Bombardier Spike Milligan in Where have all the Bullets Gone? recalls a wartime outing by military launch across the Bay of Naples to a private villa on Ischia where he and Len Prosser were directed down ‘a few rocky steps’ to a private beach below mount Epomeo.
The day is sunny, the sea is like champagne. We plunge into crystal clear waters that in forty years time will be floating with tourist crap and overpopulation…..even as I type this, I can see that splendid sunlight on that warm azure sea in a time capsule that will never come again.My stepfather wrote ‘So we will live out our days in the cracks between the concrete. And then they will pour cement on top of us.’ Rather as I can enjoy cycling through the intersection of stream, canal, railway, and footpath below the sturdy concrete columns supporting the congested roads of Spaghetti Junction, so, in 21st century Corfu, we get pleasure from bathing off a small pebble beach squeezed between a slipway at Ipsos and a rubble tip, sitting and lying on a discarded chair and lounger amid polystyrene remnants and electrical sheathing in front of a handsome but ruined caique, ravaged by teredo, unlikely to float without a new keel and bilge planks.
We cool ourselves in the sea, dry and read and swim again. A bear family with a chubby cub and an Alsatian drive up in a van advertising plumbing and tiling in outer London. They launch the jet skier they’ve towed to the shore and take turns whizzing back and forth in the beach’s radius, the father making the aquatic equivalent of handbrake turns to slash wash over his delighted daughter diving in the shallows. The dog paddles neck deep in the sea. Further out a motor boat alternates between towing a brightly coloured paraglider carrying someone in harness high over Ipsos Bay, an inflated sausage floating its riders, and a flotilla of dinghies from which we can hear happy squeals. Around five the caique Madalena goes by freighted with passengers returning to Gouvia from a BBQ day-trip up to San Stephano. Much further out a sail moves, slower than a minute hand, across the horizon below the mainland lost in haze. I’m torpid, drifting with languid strokes in the waveless water, reading Anne Zouroudi, a writer with an experienced feel for Milligan’s future imperfect.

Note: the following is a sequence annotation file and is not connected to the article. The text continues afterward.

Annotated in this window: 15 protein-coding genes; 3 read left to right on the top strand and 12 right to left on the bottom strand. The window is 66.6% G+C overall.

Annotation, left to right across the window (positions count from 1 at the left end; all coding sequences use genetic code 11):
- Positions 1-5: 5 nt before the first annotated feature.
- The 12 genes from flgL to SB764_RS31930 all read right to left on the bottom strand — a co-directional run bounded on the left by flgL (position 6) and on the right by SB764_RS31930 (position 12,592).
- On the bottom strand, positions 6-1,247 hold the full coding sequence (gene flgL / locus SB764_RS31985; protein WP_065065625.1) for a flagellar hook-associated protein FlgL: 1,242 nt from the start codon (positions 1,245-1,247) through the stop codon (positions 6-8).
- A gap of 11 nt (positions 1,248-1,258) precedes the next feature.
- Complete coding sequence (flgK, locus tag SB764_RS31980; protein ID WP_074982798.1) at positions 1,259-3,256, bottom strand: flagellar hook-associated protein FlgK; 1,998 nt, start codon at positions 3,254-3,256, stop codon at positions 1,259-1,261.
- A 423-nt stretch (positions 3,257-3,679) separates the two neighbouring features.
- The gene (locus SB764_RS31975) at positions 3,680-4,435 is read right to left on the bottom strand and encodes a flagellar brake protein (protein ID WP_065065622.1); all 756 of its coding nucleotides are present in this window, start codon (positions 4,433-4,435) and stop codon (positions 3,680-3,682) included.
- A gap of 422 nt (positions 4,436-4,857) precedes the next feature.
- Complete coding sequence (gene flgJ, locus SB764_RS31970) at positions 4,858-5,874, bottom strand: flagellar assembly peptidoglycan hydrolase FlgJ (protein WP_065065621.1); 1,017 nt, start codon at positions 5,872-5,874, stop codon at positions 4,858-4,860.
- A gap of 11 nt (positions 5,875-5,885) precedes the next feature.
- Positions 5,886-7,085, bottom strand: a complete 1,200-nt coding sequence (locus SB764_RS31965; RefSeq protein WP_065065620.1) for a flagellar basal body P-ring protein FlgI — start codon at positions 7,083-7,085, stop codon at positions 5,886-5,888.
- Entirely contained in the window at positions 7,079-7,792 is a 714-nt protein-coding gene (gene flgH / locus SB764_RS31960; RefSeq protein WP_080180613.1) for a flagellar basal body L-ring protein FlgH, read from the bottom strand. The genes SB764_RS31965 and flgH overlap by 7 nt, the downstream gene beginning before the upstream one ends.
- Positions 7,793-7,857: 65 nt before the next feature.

We dined at a fish restaurant at Kommeno with Mark and Sally, who’d watched the three DVDs ‘An Exile in Paradise’. “We’ve been watching your videos” said Mark “Didn’t really like them.” “Oh” (dismay) “What didn’t you like?” “Joking. They were really great”. Sally said “I wonder how Edward Lear managed that journey.” We’d learned from Robert Horne’s retracing of Lear’s travels 160 years ago in Corfu and northern Greece - much still under Ottoman rule - and Albania, that there was another dimension to the life of the limerick and nonsence rhymer I’d known, with a billion others, since childhood. Epileptic, myopic, asthmatic and prone to fevers Lear sketched and painted a brilliant collection of mid-19th century landscapes in an area unvisited by artists and writers – much of his work bought for almost nothing by a Greek philanthropist who left them to the Benaki in Athens. I’d bought the DVDs in the UK and before passing them to our friends, had watched them with Lin, entranced as Robert Horne and his camera crew encountered people near places where Lear had sketched held up copies and asked people just where the artist had sat so we could look at the present day site – some changed immeasurably and some not. ‘An Exile in Paradise’ has echoes of Edmund Keeley’s book ‘Inventing Paradise’ except that where Keeley’s heroes invented the tourists’ dream of modern Greece – Athens, the Aegean and the Ionian seas – Lear’s focus is seldom seashore and places famous (or infamous) for tourism, but rather places still not well known and in some cases still viewed as hazardous for visitors. Jack in that same ode wrote of people who claim a right to walk where they please ‘…but we look where they trod before and shudder for what follows in their footsteps.’ Perhaps there has been learning. Things that remain beautiful are sometimes so because protected by a history of blood and poverty muted by selective memory – another way of describing the lazy sentiment of nostalgia.
Ipsos in 1950 by Maria Chroussachi